Near the end of the Marla Maples Era, I found myself on the 26th floor of Trump Tower, in the knick-knack crowded office of Donald Trump. He didn’t shake my hand because Donald Trump doesn’t shake hands. Instead, Trump repeated my name once we were introduced. “Meakin,” he said, “I thought I knew every name in the world.”
Almost immediately, an assistant whisked me away from him. The assistant asked my boss and me, “Would you like a tour of the office?”
We crossed the 20 feet of cream-colored wall-to-wall to join the assistant at the wraparound tinted windows above Fifth Avenue. We looked down on the Plaza Hotel’s French Renaissance-style roof, and I noticed that much of that building’s copper work was theater: You were meant to see the elaborate roofline from below. The street was a ribbon of jammed traffic, inching down Fifth Avenue. The green of Central Park was beyond.
My boss, who excelled at the niceties, kept up a stream of polite chatter while I looked out the window: I was the managing editor of Trump Style magazine, and I was in Donald Trump’s office, gawking at Central Park like a tourist. We were there to write an article, and we recorded our interview. Given that I had to transcribe it, I remember our dialogue well. It was also my first professional interview, so I was on high alert.
I recall Trump’s crotch-high wraparound melamine windowsill, which hid the heating vents and was loaded down with statuary and plaques and Lucite objects, most of them congratulating the man for his involvement with real-estate. I especially remember one object among his plastic forest of affirmation: Made of wood, it said, “World’s Greatest Dad.”
“My daughter Ivanka made that,” Trump said from across the room.
My boss kept up the chatter during our brief tour of Trump’s office. We went back to gawking at the view, and she mentioned the restoration of Wollman Skating Rink, which Trump paid for, a few years earlier. Trump grunted something affirmative, meaning, Yes, the view is nice. I, on the other hand, mentioned the Plaza Hotel, just below. I’d forgotten how Trump had paid too much for the building and then sold it at a loss.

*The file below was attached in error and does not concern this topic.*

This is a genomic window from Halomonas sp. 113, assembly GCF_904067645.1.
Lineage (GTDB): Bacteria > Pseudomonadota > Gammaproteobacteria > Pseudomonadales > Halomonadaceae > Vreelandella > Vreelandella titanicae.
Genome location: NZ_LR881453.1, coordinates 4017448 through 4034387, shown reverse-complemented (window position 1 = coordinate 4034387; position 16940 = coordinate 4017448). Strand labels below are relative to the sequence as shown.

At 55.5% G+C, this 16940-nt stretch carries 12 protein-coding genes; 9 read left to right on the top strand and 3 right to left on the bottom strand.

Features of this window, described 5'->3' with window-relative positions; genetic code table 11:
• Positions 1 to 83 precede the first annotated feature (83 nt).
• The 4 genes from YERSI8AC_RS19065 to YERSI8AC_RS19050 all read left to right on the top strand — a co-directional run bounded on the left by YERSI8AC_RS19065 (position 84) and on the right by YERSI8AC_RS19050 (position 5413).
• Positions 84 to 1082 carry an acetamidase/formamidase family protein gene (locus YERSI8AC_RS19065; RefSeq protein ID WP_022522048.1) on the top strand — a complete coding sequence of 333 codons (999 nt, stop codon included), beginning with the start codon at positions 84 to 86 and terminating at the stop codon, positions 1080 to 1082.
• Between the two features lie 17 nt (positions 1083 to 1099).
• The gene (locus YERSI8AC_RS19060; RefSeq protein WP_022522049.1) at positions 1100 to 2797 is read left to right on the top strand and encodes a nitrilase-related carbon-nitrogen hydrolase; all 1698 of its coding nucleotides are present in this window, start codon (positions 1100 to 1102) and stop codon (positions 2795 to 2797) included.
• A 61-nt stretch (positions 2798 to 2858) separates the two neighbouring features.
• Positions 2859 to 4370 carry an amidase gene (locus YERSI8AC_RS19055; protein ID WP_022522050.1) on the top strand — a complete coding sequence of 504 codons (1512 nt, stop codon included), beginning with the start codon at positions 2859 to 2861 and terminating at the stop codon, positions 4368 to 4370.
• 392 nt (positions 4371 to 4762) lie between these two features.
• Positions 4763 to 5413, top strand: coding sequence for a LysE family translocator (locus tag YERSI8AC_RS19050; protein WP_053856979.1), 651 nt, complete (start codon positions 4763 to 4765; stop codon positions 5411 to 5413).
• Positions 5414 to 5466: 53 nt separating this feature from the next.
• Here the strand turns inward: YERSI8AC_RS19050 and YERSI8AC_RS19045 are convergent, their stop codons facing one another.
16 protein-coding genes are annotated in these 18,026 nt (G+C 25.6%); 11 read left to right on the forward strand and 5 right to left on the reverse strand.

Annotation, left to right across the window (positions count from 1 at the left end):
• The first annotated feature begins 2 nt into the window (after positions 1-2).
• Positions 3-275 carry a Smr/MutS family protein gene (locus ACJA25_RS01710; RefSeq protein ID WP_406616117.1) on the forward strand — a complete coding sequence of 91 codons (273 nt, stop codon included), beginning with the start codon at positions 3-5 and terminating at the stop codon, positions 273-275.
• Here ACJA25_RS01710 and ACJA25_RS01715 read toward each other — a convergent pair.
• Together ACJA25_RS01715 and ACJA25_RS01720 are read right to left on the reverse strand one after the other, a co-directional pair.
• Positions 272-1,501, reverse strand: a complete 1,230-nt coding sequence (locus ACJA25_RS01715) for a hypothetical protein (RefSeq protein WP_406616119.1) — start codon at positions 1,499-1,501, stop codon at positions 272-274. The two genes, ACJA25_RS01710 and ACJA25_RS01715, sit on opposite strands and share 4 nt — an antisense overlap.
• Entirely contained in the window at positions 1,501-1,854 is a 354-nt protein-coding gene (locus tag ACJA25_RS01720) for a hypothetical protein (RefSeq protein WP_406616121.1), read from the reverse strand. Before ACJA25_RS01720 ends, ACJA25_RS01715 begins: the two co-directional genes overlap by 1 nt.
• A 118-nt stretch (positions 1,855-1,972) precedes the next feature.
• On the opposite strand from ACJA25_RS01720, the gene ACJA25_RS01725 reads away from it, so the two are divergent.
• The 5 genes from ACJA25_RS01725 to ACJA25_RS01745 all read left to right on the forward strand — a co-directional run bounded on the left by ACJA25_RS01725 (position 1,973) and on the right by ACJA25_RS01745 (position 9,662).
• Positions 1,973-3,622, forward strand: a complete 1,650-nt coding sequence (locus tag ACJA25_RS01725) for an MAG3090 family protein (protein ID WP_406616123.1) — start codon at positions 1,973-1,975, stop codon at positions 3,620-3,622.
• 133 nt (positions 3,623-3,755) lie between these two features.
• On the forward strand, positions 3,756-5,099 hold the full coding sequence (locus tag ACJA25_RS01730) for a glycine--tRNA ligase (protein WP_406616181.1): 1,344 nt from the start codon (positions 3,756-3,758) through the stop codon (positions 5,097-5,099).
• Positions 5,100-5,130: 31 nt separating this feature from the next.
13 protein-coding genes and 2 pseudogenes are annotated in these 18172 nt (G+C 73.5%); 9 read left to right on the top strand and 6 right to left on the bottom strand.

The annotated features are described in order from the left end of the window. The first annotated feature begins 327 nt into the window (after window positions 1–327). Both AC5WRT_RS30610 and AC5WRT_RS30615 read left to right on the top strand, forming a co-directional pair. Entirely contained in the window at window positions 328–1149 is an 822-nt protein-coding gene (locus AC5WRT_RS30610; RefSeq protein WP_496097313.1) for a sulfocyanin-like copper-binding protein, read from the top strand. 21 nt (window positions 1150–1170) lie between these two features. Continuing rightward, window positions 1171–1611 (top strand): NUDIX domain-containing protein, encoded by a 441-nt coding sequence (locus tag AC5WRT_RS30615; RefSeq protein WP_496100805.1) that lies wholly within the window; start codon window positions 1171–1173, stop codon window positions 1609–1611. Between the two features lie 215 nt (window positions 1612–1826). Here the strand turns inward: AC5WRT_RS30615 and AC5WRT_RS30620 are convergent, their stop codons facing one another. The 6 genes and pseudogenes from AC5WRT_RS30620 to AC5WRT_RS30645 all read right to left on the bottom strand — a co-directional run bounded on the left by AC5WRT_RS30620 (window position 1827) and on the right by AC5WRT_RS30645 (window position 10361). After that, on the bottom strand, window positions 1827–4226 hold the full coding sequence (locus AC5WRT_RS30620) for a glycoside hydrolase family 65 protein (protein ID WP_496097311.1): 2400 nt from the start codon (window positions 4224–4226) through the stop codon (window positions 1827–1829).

With that faux pas, our tour was over. We knew it was over, because the assistant said, “Would you like to sit?” She tour-guided us over to where Trump was, standing by his desk. Above that desk were framed magazine covers, awards, and citations. My boss said some pleasant things about the magazine covers. We remained standing, gazing at the wall.
While we were there to conduct an interview for a magazine, we weren’t exactly journalists. We were, you could say, journalist-adjacent. Our job was to offer the simulacra of objectivity in the form of a magazine article that presented Trump as what we now call a “thought leader” on golf. The article was to go in the back of Trump Style, a biannual distributed to a “carefully selected list of guests” of Trump casinos, condos, and members of the newly opened Mar-a-Lago Club in Palm Beach, according to the ghostwritten letter from Donald Trump that appeared in opening pages of the premiere issue.
Trump Style was intended to “reflect the contemporary affluent lifestyle of its audience.” The first issue featured an interview with Rudolph Giuliani and a photo spread of Mar-a-Lago. The horoscope was by Athena Starwoman, a celebrity astrologist. She lived in Trump Tower then, and I was told she was our highest-paid contributor. The advertisements in Trump Style were for McMansions and rich people bric-a-brac. Bentleys were available at a discount from a dealer located in Florida.